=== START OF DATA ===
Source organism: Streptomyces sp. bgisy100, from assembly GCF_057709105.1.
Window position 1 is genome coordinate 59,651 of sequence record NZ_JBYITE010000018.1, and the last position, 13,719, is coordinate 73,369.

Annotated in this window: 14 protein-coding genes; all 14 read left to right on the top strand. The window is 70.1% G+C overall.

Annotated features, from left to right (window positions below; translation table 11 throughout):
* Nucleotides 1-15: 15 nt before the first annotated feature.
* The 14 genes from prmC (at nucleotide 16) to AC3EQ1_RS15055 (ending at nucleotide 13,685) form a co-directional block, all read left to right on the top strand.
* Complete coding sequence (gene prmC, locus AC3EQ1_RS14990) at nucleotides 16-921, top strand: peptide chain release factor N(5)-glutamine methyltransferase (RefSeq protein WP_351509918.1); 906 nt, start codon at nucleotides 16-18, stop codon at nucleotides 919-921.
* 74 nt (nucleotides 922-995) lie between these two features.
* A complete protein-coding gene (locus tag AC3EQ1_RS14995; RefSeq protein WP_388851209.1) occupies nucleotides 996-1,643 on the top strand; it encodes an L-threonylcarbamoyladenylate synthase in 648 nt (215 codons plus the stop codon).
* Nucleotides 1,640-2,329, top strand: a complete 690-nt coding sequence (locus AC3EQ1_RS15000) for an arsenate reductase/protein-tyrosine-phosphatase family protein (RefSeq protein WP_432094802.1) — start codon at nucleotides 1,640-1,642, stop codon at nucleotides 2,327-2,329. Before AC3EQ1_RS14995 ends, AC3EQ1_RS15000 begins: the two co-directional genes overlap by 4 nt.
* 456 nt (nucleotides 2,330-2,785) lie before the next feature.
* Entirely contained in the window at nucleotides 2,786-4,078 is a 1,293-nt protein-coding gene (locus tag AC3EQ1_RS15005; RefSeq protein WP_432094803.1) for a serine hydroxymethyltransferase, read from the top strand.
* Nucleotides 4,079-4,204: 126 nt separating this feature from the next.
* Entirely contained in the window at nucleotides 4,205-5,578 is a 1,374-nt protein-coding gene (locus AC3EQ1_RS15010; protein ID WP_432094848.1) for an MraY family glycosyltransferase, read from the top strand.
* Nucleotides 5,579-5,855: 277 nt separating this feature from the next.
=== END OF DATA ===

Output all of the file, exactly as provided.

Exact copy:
Source organism: Streptomyces sp. bgisy100, from assembly GCF_057709105.1.
Window position 1 is genome coordinate 59,651 of sequence record NZ_JBYITE010000018.1, and the last position, 13,719, is coordinate 73,369.

Annotated in this window: 14 protein-coding genes; all 14 read left to right on the top strand. The window is 70.1% G+C overall.

Annotated features, from left to right (window positions below; translation table 11 throughout):
* Nucleotides 1-15: 15 nt before the first annotated feature.
* The 14 genes from prmC (at nucleotide 16) to AC3EQ1_RS15055 (ending at nucleotide 13,685) form a co-directional block, all read left to right on the top strand.
* Complete coding sequence (gene prmC, locus AC3EQ1_RS14990) at nucleotides 16-921, top strand: peptide chain release factor N(5)-glutamine methyltransferase (RefSeq protein WP_351509918.1); 906 nt, start codon at nucleotides 16-18, stop codon at nucleotides 919-921.
* 74 nt (nucleotides 922-995) lie between these two features.
* A complete protein-coding gene (locus tag AC3EQ1_RS14995; RefSeq protein WP_388851209.1) occupies nucleotides 996-1,643 on the top strand; it encodes an L-threonylcarbamoyladenylate synthase in 648 nt (215 codons plus the stop codon).
* Nucleotides 1,640-2,329, top strand: a complete 690-nt coding sequence (locus AC3EQ1_RS15000) for an arsenate reductase/protein-tyrosine-phosphatase family protein (RefSeq protein WP_432094802.1) — start codon at nucleotides 1,640-1,642, stop codon at nucleotides 2,327-2,329. Before AC3EQ1_RS14995 ends, AC3EQ1_RS15000 begins: the two co-directional genes overlap by 4 nt.
* 456 nt (nucleotides 2,330-2,785) lie before the next feature.
* Entirely contained in the window at nucleotides 2,786-4,078 is a 1,293-nt protein-coding gene (locus tag AC3EQ1_RS15005; RefSeq protein WP_432094803.1) for a serine hydroxymethyltransferase, read from the top strand.
* Nucleotides 4,079-4,204: 126 nt separating this feature from the next.
* Entirely contained in the window at nucleotides 4,205-5,578 is a 1,374-nt protein-coding gene (locus AC3EQ1_RS15010; protein ID WP_432094848.1) for an MraY family glycosyltransferase, read from the top strand.
* Nucleotides 5,579-5,855: 277 nt separating this feature from the next.